Do you think this has an impact on accuracy or bias? Again, the girls in my group based their sourcing of news on what they believe to be credible sources. However they were both aware about that fact that many sources are bias, and that it can affect the truthfulness of the story.

Do you believe there is a relationship between age and the source most preferred by these users? Personally, I think definitely. Both of these girls are under 21, so social media played a major part in how they source their news. This can be seen as a reflection on age and the generation to which they grew up in. social media, and the online world in general is so significant, and plays a crucial part in everyday life. Thus it is expected that this form of news is where younger Australians find out about news stories first.

In the real focus group I think we need to specify the questions a little better, and narrow down the possible answers. For example we need to be clear about which news channels we are comparing, and then further compare with a news event.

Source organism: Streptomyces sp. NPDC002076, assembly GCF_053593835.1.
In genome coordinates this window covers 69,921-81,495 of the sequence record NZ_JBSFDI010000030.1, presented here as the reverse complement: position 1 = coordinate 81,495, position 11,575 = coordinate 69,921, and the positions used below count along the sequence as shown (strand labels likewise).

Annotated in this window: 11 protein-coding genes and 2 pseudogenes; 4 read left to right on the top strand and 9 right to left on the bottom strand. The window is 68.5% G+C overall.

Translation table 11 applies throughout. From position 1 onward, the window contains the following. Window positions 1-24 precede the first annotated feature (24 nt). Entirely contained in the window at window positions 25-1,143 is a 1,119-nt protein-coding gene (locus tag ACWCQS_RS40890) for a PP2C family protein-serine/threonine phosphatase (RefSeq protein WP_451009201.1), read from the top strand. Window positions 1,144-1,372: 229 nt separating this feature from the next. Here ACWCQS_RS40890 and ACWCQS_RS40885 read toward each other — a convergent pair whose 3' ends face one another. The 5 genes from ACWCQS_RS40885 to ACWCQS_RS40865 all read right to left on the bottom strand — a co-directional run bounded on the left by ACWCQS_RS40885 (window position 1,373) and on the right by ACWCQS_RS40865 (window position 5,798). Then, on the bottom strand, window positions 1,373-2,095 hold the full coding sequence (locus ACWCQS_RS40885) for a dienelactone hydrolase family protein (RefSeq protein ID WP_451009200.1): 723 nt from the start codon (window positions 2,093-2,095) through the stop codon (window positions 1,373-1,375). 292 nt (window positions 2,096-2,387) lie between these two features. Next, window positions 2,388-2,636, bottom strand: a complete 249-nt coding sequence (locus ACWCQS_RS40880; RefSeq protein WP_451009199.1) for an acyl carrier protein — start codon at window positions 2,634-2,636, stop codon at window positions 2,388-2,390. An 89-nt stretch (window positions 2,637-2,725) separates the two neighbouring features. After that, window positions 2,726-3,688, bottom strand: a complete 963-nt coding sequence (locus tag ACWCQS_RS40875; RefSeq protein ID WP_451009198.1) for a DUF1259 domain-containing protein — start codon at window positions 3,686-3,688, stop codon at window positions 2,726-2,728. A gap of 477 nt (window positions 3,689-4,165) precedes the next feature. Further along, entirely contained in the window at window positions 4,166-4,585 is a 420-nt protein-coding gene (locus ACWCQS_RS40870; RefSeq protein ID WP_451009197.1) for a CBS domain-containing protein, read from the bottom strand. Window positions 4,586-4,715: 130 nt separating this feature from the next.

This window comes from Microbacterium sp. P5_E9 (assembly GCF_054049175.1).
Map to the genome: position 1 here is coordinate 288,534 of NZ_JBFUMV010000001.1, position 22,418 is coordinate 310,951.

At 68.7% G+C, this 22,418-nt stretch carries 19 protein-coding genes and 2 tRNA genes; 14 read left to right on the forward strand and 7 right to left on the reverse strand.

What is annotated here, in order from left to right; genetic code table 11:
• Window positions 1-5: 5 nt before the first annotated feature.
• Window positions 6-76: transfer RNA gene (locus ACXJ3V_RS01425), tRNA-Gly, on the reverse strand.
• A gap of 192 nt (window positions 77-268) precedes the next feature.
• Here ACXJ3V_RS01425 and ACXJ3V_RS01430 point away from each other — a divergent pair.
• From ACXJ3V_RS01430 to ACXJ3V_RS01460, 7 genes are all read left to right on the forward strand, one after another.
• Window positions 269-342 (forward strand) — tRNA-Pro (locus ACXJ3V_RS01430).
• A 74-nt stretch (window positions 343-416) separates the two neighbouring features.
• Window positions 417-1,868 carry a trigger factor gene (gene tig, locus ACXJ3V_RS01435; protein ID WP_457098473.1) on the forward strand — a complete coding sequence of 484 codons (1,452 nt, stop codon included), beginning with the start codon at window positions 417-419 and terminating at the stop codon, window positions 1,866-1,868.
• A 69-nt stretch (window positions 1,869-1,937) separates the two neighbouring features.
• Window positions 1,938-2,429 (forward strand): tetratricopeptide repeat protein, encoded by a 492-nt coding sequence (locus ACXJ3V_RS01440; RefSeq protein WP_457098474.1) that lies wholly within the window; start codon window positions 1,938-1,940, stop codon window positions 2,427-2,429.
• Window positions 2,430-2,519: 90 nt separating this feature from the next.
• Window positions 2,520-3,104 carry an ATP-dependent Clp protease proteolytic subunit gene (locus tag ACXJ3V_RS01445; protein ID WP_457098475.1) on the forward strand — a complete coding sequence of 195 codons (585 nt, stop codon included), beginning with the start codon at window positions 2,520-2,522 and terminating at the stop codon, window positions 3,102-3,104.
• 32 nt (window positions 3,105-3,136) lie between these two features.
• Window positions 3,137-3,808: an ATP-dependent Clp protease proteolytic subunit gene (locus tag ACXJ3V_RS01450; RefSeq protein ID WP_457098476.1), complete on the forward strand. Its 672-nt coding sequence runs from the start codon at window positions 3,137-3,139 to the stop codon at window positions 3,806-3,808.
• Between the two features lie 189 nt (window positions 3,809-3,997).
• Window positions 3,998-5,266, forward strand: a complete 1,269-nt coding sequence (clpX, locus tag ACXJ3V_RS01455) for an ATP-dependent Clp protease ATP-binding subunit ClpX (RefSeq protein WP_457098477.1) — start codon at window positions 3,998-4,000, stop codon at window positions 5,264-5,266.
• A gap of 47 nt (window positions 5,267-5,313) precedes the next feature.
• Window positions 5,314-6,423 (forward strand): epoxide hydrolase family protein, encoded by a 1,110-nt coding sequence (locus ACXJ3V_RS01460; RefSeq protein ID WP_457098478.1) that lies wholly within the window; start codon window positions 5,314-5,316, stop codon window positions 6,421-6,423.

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Media bias? No, never!

Bias amongst media outlets is a very fore coming concern in today’s Journalism practices. It is evident that amongst different broadcasting avenues i.e, (channel 7 compared with abc) bias within these newsroom effect the way the news is presented and the credibility of a particular story. For the major group research paper we will be digging deeper into this issue and relating aspects of bias to a particular news story, and then comparing how to news forums have reported the issue.

Todays I will be conducted a short literature review/analysis of research paper on media bias by Utilise, a credible blogged aimed at providing articles for university students in particular. The article is simply called ‘Research paper on media bias.’

Media-Bias